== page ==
Tribute to ORETHA CASTLE HALEY

The New Orleans Jazz Orchestra will host a three (3) day celebration of the legacy of Oretha Castle Haley, the Civil Rights – Community Organizer – Political Strategist – Health Reform Administrator who mentored and developed a generation of future leaders in the New Orleans African-American community.

The series of events, to be hosted at the New Orleans Jazz Market (1436 Oretha Castle Haley Blvd.), begins at 7 PM on Wednesday, February 20th with a Legacy Panel discussion featuring civil rights, community, and cultural activists.  On Thursday, February 21st, students will interact with members of the New Orleans Jazz Orchestra as they rehearse for the signature event honoring Mrs. Haley. 

The culminating show, dubbed The Interception, will be held on Friday, February 22nd. It will feature the full New Orleans Jazz Orchestra led by Artistic Director Adonis Rose with special musical guests Davell Crawford and Topsy Chapman and spoken word icon Kalamu ya Salaam.  The show will focus on the lifetime of activism Mrs. Haley demonstrated in the spirit of Dr. Martin Luther King, Jr.

Friday evening’s event will also feature a visual art showcase curated to honor the legacy of Mrs. Haley.  The Legacy Panel is free and open to the public with live music to follow.  Tickets for Friday’s concert are available at www.thenojo.org. Valet parking recommended.

The show – The Intersection (at the New Orleans Jazz Market located at the corner of Oretha Castle Haley Blvd. and Martin Luther King Blvd.) – will focus on the lifetime of activism Mrs. Haley demonstrated in the spirit of Martin Luther King.

Oretha Castle Haley grew up in New Orleans after moving from Tennessee with her mother, Virgie Castle – the bartender at Dooky Chase Restaurant and her Longshoremen father Johnny Castle. After graduating from Clark High School, Oretha attended SUNO. Fueled by the student activism of the early 1960’s, Oretha Castle left school and became active in the boycott of Dryades Street, led by Rev. Avery Alexander then head of the Consumer’s League.

Oretha joined the Congress of Racial Equality (CORE) and became the lead organizer in New Orleans. Along with fellow CORE members Rudy Lombard, Don Hubbard, Dave Dennis, Matt Suarez, Ike Reynolds, Cecil Carter, Dodie Simmons, her sister Doris Castle and several others; CORE joined in on national Civil Rights efforts including the Freedom Rides to integrate interstate transportation in 1960 and the Freedom Summer in Mississippi, which registered thousands of Black Mississippians in 1963.  She married Richard Haley, a lead field organizer for CORE during this period. The couple had four male children.

Local efforts in Civil Rights revolved around voter registration and integration of public spaces. The first sit-ins took place at McCrory’s.  A signature march was organized in 1963 when Rev. Alexander was drug up the stairs and Oretha’s sister Doris was carried out in the chair she sat in at the City Hall cafeteria testing the right to be served in the City’s official seat of government. Thousands of Black New Orleanians were galvanized through intentional organizing efforts led by Oretha, Arthur Chapital Sr. head of the Urban League, and Rev. A. L. Davis, and eventually City government desegregated City Hall.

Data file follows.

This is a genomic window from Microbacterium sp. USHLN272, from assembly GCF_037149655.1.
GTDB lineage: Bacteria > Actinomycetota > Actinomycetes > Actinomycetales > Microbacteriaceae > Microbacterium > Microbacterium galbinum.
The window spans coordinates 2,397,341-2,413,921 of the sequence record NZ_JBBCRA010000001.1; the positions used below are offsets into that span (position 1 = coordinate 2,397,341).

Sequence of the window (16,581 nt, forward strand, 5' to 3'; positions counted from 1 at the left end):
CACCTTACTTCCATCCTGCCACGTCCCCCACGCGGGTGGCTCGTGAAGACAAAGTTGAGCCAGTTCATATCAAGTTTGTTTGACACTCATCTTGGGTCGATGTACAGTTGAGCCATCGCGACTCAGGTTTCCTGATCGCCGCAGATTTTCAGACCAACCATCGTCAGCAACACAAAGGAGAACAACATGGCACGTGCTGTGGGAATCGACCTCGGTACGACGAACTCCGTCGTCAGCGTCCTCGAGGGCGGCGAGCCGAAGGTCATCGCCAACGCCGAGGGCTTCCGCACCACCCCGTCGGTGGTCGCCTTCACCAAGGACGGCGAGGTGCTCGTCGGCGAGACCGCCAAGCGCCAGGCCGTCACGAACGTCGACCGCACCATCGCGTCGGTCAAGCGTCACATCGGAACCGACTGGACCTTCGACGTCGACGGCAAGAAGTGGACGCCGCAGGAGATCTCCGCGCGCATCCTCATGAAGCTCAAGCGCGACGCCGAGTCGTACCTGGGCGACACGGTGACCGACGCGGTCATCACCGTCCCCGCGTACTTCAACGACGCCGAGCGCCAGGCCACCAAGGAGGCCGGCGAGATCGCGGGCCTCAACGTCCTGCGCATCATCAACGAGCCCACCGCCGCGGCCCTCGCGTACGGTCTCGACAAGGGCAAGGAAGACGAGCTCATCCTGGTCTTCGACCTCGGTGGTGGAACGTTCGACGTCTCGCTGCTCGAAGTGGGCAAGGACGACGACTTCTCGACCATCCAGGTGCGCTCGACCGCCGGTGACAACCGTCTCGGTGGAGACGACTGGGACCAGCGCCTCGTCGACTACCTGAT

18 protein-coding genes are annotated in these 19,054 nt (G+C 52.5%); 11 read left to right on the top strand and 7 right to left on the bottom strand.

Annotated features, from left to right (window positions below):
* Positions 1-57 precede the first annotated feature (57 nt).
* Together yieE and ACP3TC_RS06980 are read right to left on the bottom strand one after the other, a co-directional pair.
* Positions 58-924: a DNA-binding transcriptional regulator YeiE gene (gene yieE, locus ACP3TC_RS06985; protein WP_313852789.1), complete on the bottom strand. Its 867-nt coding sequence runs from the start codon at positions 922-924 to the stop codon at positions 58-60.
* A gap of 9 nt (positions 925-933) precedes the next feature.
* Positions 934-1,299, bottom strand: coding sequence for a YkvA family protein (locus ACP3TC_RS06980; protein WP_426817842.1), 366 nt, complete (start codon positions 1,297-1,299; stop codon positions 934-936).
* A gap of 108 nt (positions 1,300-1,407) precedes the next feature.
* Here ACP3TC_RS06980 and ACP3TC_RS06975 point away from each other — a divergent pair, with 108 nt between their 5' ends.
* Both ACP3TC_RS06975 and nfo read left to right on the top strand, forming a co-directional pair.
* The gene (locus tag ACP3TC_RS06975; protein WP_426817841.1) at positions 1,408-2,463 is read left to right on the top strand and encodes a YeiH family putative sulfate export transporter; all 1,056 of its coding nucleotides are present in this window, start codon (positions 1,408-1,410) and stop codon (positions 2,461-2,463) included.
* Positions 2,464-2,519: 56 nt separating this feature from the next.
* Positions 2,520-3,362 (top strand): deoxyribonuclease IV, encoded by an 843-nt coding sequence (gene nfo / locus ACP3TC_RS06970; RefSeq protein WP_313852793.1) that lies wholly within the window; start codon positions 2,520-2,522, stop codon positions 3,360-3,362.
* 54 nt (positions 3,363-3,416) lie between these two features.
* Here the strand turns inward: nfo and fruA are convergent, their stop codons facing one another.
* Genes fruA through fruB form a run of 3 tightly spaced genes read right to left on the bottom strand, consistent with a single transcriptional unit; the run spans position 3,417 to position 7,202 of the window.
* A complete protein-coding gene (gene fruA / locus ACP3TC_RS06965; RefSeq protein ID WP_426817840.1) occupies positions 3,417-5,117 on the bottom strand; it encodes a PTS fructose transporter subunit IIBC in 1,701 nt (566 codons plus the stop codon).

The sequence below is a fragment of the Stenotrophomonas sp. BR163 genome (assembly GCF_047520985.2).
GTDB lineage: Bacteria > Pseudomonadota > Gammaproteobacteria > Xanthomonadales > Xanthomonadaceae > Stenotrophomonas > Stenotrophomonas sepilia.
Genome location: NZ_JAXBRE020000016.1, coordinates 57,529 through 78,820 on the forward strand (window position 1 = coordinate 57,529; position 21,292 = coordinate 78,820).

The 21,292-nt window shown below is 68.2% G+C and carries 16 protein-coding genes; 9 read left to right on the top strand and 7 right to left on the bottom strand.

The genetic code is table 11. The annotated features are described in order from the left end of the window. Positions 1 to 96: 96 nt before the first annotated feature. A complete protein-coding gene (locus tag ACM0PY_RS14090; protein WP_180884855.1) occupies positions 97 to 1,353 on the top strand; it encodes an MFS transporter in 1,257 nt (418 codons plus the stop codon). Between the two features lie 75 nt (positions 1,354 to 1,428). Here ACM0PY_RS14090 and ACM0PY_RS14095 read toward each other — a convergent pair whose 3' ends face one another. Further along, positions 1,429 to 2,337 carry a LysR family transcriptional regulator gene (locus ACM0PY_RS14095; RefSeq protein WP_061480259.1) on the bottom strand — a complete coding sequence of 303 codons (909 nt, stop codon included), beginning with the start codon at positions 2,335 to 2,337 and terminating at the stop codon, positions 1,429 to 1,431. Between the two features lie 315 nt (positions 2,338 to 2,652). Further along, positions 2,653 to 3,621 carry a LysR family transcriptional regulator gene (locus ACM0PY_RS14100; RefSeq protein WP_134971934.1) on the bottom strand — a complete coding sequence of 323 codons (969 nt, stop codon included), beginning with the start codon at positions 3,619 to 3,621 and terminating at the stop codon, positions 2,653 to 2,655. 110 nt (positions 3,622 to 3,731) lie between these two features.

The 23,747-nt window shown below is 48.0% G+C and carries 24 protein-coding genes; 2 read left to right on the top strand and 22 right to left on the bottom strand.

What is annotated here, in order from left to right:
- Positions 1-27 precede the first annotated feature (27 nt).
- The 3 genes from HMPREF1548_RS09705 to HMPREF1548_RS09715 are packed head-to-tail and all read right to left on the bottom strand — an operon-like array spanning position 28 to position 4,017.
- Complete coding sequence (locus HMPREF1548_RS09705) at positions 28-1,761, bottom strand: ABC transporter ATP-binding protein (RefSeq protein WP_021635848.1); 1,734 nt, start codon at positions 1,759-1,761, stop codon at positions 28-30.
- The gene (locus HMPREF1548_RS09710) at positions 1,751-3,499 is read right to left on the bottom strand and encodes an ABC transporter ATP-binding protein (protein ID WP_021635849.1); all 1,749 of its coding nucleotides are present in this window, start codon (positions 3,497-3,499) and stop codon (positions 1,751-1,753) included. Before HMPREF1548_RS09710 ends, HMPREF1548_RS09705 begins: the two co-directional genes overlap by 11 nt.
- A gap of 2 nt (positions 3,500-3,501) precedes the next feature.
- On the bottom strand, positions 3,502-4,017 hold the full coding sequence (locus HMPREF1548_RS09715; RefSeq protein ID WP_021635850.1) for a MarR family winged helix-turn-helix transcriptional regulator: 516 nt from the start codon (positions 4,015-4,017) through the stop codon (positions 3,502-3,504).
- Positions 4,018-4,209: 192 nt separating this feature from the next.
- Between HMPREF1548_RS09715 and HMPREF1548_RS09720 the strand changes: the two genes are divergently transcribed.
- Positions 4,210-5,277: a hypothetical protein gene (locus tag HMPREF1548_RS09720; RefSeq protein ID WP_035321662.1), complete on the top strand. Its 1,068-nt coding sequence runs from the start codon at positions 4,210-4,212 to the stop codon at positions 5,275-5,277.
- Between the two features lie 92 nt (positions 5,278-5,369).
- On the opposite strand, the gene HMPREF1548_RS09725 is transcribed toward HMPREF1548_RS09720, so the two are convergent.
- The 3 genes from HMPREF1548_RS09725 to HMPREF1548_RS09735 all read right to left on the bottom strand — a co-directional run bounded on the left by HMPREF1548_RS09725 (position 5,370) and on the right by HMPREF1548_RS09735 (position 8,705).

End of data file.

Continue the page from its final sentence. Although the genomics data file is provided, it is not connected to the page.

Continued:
With the passage of the Voting Rights Act in 1965, Oretha began to focus on developing Black political power in New Orleans that was closely tied to community equity issues. She is credited with helping the development of two of the City’s most powerful political organizations the Southern Organization for Unified Leadership (SOUL) and the Black Organization for Leadership Development (BOLD). She began to emerge as one of the city’s top political strategists in the late 60’s and 70’s helping Mack Spears become the first elected School Board member and along with Don Hubbard managing successful campaigns for Dorothy Mae Taylor the first Black woman in the Louisiana Legislator and later the first African-American female to sit on the New Orleans City Council.

In addition to helping early efforts for African Americans to gain elective offices, Mrs. Haley encouraged accountability to the needs of the community. She had a passion for education establishing the Learning Workshop – an early childhood day care center and later organizing the Parent Community Alliance – a parent based public school advocacy group.

In the area of healthcare, Oretha founded the Sickle Cell Anemia Foundation to focus attention on the disease, which impacted African Americans. She would later become the first female lead administrator at Charity Hospital where she initiated a series of equity reforms which dramatically changed the public hospital’s culture.

Her untimely death from cancer in 1987 left a gaping void in the New Orleans African-American community. Her spirit of activism and commitment to Black empowerment lives on today in the dozens of people she touched, taught and mentored in her life of service to the community.

NOJO is proud to honor, reflect and encourage continued dedication to the goals for which she lived and died. The entire New Orleans community is invited to participate in the Tribute to Oretha Castle Haley. 

About the New Orleans Jazz Orchestra

The New Orleans Jazz Orchestra is a nonprofit organization that features a Grammy award winning big band which performs and partners with other organizations around the world; provides inclusive services to local nonprofits and musicians as well as creative, educational opportunities for youth; and operates the New Orleans Jazz Market which is the first modern stand-alone facility built in New Orleans specifically for immersive 360 jazz experiences. More information can be found at www.thenojo.org.

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